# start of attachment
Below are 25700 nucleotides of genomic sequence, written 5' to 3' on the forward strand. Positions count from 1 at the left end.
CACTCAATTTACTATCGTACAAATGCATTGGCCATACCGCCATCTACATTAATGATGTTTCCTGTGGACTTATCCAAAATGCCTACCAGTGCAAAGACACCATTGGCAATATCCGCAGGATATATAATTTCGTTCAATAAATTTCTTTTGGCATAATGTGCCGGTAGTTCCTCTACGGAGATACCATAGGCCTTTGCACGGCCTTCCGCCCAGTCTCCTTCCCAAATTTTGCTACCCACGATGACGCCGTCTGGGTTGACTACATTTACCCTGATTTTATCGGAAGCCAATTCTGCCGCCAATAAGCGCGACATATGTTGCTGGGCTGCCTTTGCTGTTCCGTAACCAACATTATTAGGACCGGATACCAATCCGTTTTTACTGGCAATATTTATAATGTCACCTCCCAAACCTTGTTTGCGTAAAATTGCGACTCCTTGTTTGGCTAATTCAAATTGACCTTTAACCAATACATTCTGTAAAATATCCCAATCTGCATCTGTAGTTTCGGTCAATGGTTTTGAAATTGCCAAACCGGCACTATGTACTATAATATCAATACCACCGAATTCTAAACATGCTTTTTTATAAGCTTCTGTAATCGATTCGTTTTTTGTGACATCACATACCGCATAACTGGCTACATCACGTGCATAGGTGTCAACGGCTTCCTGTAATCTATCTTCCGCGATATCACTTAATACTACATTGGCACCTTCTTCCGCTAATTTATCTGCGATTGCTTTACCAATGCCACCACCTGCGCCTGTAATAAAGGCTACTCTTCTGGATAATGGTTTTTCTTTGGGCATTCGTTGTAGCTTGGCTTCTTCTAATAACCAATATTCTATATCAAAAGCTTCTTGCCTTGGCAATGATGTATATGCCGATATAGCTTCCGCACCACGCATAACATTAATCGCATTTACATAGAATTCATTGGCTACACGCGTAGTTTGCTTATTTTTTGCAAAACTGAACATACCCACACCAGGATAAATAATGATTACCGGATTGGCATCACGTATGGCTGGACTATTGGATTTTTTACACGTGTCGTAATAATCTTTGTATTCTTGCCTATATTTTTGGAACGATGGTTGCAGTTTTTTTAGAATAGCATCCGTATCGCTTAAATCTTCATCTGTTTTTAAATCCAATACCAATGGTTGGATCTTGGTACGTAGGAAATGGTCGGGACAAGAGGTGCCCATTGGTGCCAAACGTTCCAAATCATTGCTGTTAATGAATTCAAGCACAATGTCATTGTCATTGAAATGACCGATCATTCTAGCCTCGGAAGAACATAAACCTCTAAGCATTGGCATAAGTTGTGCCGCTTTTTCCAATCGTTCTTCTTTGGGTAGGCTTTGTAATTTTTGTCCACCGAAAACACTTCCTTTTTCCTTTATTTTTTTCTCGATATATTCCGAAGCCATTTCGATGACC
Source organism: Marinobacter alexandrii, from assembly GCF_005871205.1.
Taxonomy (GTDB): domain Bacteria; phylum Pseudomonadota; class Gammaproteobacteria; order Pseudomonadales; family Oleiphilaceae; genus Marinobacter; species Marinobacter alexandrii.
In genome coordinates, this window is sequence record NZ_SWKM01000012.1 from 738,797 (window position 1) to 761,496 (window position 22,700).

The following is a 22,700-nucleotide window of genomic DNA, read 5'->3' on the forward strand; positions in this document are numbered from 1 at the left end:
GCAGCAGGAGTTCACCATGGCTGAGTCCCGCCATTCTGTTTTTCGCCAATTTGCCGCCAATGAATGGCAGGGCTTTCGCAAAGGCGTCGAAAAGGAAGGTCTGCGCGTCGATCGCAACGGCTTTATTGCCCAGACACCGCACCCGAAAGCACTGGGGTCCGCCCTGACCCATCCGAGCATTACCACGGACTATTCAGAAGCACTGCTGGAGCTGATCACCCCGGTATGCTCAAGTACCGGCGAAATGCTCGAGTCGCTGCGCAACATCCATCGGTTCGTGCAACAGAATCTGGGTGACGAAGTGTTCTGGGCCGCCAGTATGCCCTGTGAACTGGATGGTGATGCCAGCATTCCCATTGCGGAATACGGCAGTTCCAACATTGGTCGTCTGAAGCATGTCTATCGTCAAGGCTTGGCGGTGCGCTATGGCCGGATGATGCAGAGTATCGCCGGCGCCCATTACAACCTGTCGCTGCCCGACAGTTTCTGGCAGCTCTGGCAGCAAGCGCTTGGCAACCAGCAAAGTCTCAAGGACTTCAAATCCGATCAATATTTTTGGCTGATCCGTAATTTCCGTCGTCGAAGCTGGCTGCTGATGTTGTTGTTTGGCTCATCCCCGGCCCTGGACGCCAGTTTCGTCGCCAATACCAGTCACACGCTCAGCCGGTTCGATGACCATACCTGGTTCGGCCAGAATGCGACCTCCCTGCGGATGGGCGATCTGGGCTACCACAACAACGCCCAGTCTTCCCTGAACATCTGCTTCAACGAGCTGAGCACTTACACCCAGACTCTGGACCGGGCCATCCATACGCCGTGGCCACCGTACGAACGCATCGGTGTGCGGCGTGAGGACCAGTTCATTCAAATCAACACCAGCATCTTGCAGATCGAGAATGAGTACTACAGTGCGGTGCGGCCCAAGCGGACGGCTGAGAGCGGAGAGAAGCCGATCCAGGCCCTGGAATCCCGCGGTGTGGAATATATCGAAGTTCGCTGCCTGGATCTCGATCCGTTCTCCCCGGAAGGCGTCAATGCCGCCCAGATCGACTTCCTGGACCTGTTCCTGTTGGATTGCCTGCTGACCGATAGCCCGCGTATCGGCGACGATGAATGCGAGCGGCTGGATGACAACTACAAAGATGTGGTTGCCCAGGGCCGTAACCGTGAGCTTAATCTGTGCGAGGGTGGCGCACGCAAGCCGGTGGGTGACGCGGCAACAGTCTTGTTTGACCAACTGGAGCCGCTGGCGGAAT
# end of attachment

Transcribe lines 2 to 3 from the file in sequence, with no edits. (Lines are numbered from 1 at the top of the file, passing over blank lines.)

CACTCAATTTACTATCGTACAAATGCATTGGCCATACCGCCATCTACATTAATGATGTTTCCTGTGGACTTATCCAAAATGCCTACCAGTGCAAAGACACCATTGGCAATATCCGCAGGATATATAATTTCGTTCAATAAATTTCTTTTGGCATAATGTGCCGGTAGTTCCTCTACGGAGATACCATAGGCCTTTGCACGGCCTTCCGCCCAGTCTCCTTCCCAAATTTTGCTACCCACGATGACGCCGTCTGGGTTGACTACATTTACCCTGATTTTATCGGAAGCCAATTCTGCCGCCAATAAGCGCGACATATGTTGCTGGGCTGCCTTTGCTGTTCCGTAACCAACATTATTAGGACCGGATACCAATCCGTTTTTACTGGCAATATTTATAATGTCACCTCCCAAACCTTGTTTGCGTAAAATTGCGACTCCTTGTTTGGCTAATTCAAATTGACCTTTAACCAATACATTCTGTAAAATATCCCAATCTGCATCTGTAGTTTCGGTCAATGGTTTTGAAATTGCCAAACCGGCACTATGTACTATAATATCAATACCACCGAATTCTAAACATGCTTTTTTATAAGCTTCTGTAATCGATTCGTTTTTTGTGACATCACATACCGCATAACTGGCTACATCACGTGCATAGGTGTCAACGGCTTCCTGTAATCTATCTTCCGCGATATCACTTAATACTACATTGGCACCTTCTTCCGCTAATTTATCTGCGATTGCTTTACCAATGCCACCACCTGCGCCTGTAATAAAGGCTACTCTTCTGGATAATGGTTTTTCTTTGGGCATTCGTTGTAGCTTGGCTTCTTCTAATAACCAATATTCTATATCAAAAGCTTCTTGCCTTGGCAATGATGTATATGCCGATATAGCTTCCGCACCACGCATAACATTAATCGCATTTACATAGAATTCATTGGCTACACGCGTAGTTTGCTTATTTTTTGCAAAACTGAACATACCCACACCAGGATAAATAATGATTACCGGATTGGCATCACGTATGGCTGGACTATTGGATTTTTTACACGTGTCGTAATAATCTTTGTATTCTTGCCTATATTTTTGGAACGATGGTTGCAGTTTTTTTAGAATAGCATCCGTATCGCTTAAATCTTCATCTGTTTTTAAATCCAATACCAATGGTTGGATCTTGGTACGTAGGAAATGGTCGGGACAAGAGGTGCCCATTGGTGCCAAACGTTCCAAATCATTGCTGTTAATGAATTCAAGCACAATGTCATTGTCATTGAAATGACCGATCATTCTAGCCTCGGAAGAACATAAACCTCTAAGCATTGGCATAAGTTGTGCCGCTTTTTCCAATCGTTCTTCTTTGGGTAGGCTTTGTAATTTTTGTCCACCGAAAACACTTCCTTTTTCCTTTATTTTTTTCTCGATATATTCCGAAGCCATTTCGATGACC
Source organism: Marinobacter alexandrii, from assembly GCF_005871205.1.